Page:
Top Play (WPA): Part of the beauty of baseball is that the determining play can come at any moment in the game, even the very first inning. Few other sports hold such criticality during the opening moments of the contest. Kris Bryant was not the story tonight, of that there is no doubt. What he did do was ensure that story could be told. After Chris Denorfia worked a walk, Dodgers starting pitcher Alex Wood left a 1-0 two-seam fastball over the middle of the plate:

The likely National League Rookie of the Year did not disappoint, lining the pitch into the left field bleachers for his 21st home run to give the Cubs an early 2-0 lead (+.187).

Bryant’s game-winner consummated the scoring for the evening. You may wonder what the second highest play by WPA could be on such a memorable night; that would be Dexter Fowler’s double in the seventh, tallying just (+.039).

Bottom Play (WPA): In “we own this game and we won’t allow any mention of you” fashion, the Cubs earned tonight’s least-effective play by completely eliminating scoring chances for the Dodgers. With the bases loaded in the seventh, Starlin Castro grounded sharply to second to start an inning-ending 4-6-3 double play (-.083).

Key Moment: For Jake Arrieta and the Cubs, there were 116 of them. With those 116 deliveries, Arrieta accomplished something just 14 other men in a Cubs uniform have, throwing the 15th no-no in franchise history. From the outset, Arrieta exhibited his very sharpest form. His fastball touched 97 on the gun, his curve was vicious, his slider generated 12 empty swings and a shriek from my (Cards fan) wife at one point…even causing her to utter “dirty” after watching yet another Dodger batsmen flail and come up empty. It was sheer brilliance for Arrieta. On national television, the 29-year-old thumbed his nose at All-Star voters, while seemingly daring Cy Young front-runner Zack Greinke to slip and allow him into the picture.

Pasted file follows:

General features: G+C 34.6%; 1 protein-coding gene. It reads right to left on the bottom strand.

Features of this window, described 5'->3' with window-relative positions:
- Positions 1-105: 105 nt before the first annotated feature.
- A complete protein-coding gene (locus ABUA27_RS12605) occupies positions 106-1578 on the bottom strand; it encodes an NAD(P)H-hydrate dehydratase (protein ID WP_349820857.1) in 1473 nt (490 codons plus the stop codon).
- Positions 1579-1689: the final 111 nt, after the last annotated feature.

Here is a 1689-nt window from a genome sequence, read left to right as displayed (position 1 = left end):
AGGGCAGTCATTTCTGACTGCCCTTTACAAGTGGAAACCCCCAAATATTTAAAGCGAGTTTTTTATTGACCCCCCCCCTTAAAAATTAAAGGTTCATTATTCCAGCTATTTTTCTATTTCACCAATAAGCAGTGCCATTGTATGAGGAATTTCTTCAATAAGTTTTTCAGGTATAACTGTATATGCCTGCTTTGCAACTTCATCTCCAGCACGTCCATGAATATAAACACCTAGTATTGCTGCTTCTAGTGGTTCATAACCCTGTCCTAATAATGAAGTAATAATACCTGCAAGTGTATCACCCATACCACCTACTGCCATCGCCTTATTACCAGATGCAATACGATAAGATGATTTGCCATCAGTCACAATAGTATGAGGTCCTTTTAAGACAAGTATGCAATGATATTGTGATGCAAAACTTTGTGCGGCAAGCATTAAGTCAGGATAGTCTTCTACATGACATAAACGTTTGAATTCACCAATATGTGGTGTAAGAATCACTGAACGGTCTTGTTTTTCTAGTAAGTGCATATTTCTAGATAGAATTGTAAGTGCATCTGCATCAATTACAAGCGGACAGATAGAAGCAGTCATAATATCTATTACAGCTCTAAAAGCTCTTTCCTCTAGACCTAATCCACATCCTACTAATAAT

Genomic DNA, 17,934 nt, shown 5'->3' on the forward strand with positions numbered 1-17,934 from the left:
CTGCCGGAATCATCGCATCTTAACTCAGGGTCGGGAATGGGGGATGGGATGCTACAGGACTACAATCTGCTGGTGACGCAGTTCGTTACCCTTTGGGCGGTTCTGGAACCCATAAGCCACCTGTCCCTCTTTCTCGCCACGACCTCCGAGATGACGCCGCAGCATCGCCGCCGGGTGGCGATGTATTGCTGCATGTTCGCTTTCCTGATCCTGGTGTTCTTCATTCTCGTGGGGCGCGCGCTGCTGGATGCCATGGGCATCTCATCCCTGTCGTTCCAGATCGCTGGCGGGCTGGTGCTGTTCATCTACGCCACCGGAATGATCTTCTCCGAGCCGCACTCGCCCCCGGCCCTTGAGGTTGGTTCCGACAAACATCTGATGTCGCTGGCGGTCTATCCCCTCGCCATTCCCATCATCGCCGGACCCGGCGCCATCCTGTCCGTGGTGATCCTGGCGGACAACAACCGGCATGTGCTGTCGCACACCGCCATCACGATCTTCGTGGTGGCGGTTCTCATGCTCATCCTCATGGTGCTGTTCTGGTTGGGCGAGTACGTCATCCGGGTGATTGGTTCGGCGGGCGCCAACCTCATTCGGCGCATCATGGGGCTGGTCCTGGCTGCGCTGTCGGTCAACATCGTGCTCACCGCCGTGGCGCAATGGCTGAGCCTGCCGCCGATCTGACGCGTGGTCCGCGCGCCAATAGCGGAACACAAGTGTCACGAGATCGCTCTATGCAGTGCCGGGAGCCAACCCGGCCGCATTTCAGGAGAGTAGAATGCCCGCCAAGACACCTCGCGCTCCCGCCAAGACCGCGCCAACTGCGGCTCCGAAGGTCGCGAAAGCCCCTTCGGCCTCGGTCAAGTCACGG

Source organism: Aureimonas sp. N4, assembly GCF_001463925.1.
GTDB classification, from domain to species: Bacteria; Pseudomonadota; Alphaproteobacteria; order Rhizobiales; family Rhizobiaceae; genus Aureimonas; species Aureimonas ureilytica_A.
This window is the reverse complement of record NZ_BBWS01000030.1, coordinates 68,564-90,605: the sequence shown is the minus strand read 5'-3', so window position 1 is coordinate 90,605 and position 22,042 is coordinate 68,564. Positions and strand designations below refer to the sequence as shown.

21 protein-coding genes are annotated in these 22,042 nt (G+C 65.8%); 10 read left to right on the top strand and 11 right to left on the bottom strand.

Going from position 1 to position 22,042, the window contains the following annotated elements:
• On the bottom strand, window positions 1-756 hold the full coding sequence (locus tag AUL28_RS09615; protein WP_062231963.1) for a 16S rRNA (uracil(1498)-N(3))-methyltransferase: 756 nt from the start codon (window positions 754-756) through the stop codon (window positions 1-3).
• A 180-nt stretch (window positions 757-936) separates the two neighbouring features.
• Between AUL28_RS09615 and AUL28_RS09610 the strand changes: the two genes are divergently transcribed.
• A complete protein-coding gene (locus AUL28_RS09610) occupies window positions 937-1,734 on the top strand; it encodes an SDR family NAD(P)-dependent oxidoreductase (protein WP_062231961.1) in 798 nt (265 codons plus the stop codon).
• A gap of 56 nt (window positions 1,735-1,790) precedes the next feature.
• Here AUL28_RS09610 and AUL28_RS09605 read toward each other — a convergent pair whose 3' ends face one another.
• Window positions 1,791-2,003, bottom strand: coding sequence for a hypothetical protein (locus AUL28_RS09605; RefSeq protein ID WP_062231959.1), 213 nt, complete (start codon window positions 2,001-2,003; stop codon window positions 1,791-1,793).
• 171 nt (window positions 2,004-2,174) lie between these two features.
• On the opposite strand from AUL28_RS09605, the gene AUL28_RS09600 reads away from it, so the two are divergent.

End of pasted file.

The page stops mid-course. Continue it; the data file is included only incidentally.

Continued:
There are certain performances that demand in-depth statistical analysis to explain the dominance. This was not such a performance, as Arrieta’s stuff was purely dominant from the beginning. Nonetheless, let’s review the path he followed:

Pitch Type Velo (Max) H-Break V-Break Count Strikes / % Swings / % Whiffs / % BIP (No Out) SNIPs / % LWTS
FF (Four-seam Fastball) 95.1 (96.3) -4.28 7.41 15 10 / 66.7% 8 / 53.3% 3 / 20.0% 3 (0) 7 / 58.3% -0.86
SI (Sinker) 95.2 (97.2) -6.57 5.58 44 32 / 72.7% 21 / 47.7% 4 / 9.1% 5 (0) 27 / 69.2% -2.38
CH (Changeup) 90.0 (90.0) -8.87 3.33 1 0 / 0.0% 0 / 0.0% 0 / 0.0% 0 (0) 0 / 0.0% 0.05
SL (Slider) 90.2 (93.1) 3.45 1.23 34 26 / 76.5% 23 / 67.6% 12 / 35.3% 5 (1) 21 / 72.4% -2.48
CU (Curveball) 81.4 (83.0) 7.07 -8.99 22 12 / 54.5% 10 / 45.5% 2 / 9.1% 3 (0) 9 / 47.4% -0.92

His slider alone generated the aforementioned 12 whiffs, but perhaps more impressive are the 64 SNIPs he totaled. He tallied 12 punch-outs and just one walk, with the only other baserunner coming on a line drive to Castro at second that short-hopped him and was ultimately ruled an error.